Once you step closer to each work, the ornate black shapes reveal intricate twirls and patterns interwoven with bodies twisting and turning on the paper, offering a view into her imagination – the only place where she felt no boundaries were placed on her mind and body unwillingly
The omnipresence of the colour purple is not solely meant to communicate a feeling of entering a different dimension. In a public conversation with journalist Nicole Terborg and producer Ida Does, she connects the colour purple to Alice Walker’s novel The Color Purple (1982), but also to American singer-songwriter Prince, who is one of her favourites. Personal interests and extensive research are also key elements in the film Le retour des femmes colibris. In the seventeen-and-a-half minute video in the style of a film noir, five women from history are featured: Josephine Baker (1906-1975), Suzanne Césaire (1916-1966), Paulette Nardal (1896-1985), Jeanne Nardal (1900-1993) and Frida Kahlo (1907-1954). The point of departure is The First International Congress of Black Writers and Artists, which took place at the Sorbonne University in Paris in 1956 and was co-organized by women who never received appropriate recognition for their contribution and were not granted space among the speakers. According to kaersenhout, Josephine Baker, the sisters Paulette and Jeanne Nardal as well as Suzanne Césaire were directly involved in the making of the congress but their names are rarely mentioned alongside their male collaborators in historiography. The title of the film is connected to the theme of restoration which is also addressed in a poem by Aimé Césaire. The poem cited in the beginning of the work leans on a folktale of a hummingbird – a story of sacrifice and rebirth. Aimé was married to Suzanne Césaire and is known as one of the key figures behind the Négritude movement. The film, which is mostly in French with Dutch subtitles, ends with the voice of Christiane Diop, who co-founded the publishing house Présence Africaine in 1947.
In a fictional retelling of the congress, kaersenhout depicts the five women as bystanders in empty rooms of what is meant to be the Sorbonne. In short but intense dialogues, they discuss their involvement in the fight against systemic oppression in the colonies and beyond. Sometimes restlessly pacing and sometimes seated in a circle, the five women criticize their exclusion and the hypocrisy of the men within the Négritude movement, who they argue are striving for the power of the white man while perpetuating the silencing of Black women.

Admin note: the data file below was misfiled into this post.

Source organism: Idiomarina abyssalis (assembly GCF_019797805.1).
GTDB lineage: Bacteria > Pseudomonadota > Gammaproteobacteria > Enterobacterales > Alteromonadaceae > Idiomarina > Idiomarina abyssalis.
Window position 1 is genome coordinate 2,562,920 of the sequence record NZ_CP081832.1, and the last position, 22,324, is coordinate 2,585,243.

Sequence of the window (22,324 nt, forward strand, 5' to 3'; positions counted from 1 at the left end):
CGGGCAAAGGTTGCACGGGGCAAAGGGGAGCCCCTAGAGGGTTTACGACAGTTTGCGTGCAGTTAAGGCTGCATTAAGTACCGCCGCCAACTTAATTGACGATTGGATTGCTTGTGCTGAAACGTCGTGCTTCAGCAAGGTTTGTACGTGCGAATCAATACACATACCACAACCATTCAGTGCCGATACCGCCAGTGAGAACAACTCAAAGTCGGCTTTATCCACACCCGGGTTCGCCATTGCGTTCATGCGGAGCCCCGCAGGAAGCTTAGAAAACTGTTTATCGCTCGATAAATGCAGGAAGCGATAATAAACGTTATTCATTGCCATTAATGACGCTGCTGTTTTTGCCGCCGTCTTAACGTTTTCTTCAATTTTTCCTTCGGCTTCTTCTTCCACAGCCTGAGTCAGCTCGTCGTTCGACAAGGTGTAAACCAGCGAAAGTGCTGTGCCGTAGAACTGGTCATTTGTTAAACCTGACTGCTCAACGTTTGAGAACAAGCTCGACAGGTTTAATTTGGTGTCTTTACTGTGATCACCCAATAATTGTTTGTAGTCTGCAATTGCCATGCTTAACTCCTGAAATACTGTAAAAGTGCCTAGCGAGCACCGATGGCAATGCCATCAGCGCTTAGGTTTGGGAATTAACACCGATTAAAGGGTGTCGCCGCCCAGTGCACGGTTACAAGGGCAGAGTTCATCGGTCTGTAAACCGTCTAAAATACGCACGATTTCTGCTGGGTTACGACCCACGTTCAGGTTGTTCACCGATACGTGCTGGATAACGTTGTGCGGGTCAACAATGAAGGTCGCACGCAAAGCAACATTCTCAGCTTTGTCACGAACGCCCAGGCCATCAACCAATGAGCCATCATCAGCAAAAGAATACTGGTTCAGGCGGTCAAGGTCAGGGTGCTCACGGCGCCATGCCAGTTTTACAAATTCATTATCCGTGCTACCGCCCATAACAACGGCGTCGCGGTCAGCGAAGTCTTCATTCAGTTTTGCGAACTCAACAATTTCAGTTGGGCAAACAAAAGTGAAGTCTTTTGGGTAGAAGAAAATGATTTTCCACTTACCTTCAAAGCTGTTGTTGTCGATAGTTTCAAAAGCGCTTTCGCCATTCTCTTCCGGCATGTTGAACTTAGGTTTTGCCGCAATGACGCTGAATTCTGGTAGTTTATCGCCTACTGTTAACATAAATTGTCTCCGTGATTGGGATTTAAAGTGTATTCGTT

“We collected insults, words filled with hate and contempt, and transformed them into diamonds”
This striking statement by Suzanne Césaire in Le retour des femmes colibris, describes the power of the women turning moments of precarity into valuable and lasting acts of resistance. In my perception, the intimate conversations between the characters emphasize elements of care and vulnerability not as weaknesses or as uniquely feminine, but as essential factors of the movement.
Nevertheless, one aspect of the film was more confusing to me: Why Frida Kahlo? She is the only woman dressed in a more distinctive and recognizable manner, wearing flowers in her hair and an embroidered blouse. She is portrayed as less familiar with the francophone anti-colonial language but is connected to the French surrealist André Breton, a supporter and close friend of Aimé Césaire. This is how kaersenhout argues for Kahlo’s inclusion in Le retour des femmes colibris, loosely tying her to the congress via the entanglements of Surrealism and Négritude. It remains unclear to me what her intentions were, but it may simply remind the viewer that the film is a piece of fiction only leaning on historical events to pursue the overarching message of colonized women being silenced on a global scale.
kaersenhout has the talent to extract and mediate issues from the past and the present in a unique and accessible manner, where complex bodies of theory and archival sources are translated into her creative language in a variety of mediums. The addition of Frida Kahlo in Le retour des femmes colibris served as a reminder to me that she is in control of her own narrative, blurring fact and fiction and emphasizing how her personal experiences are interwoven with histories of underexposure as well as resilience.
The exhibition patricia kaersenhout: The Third Dimension in CBK Zuidoost, Amsterdam is still open for visit until November 20th, 2022.
is cultural historian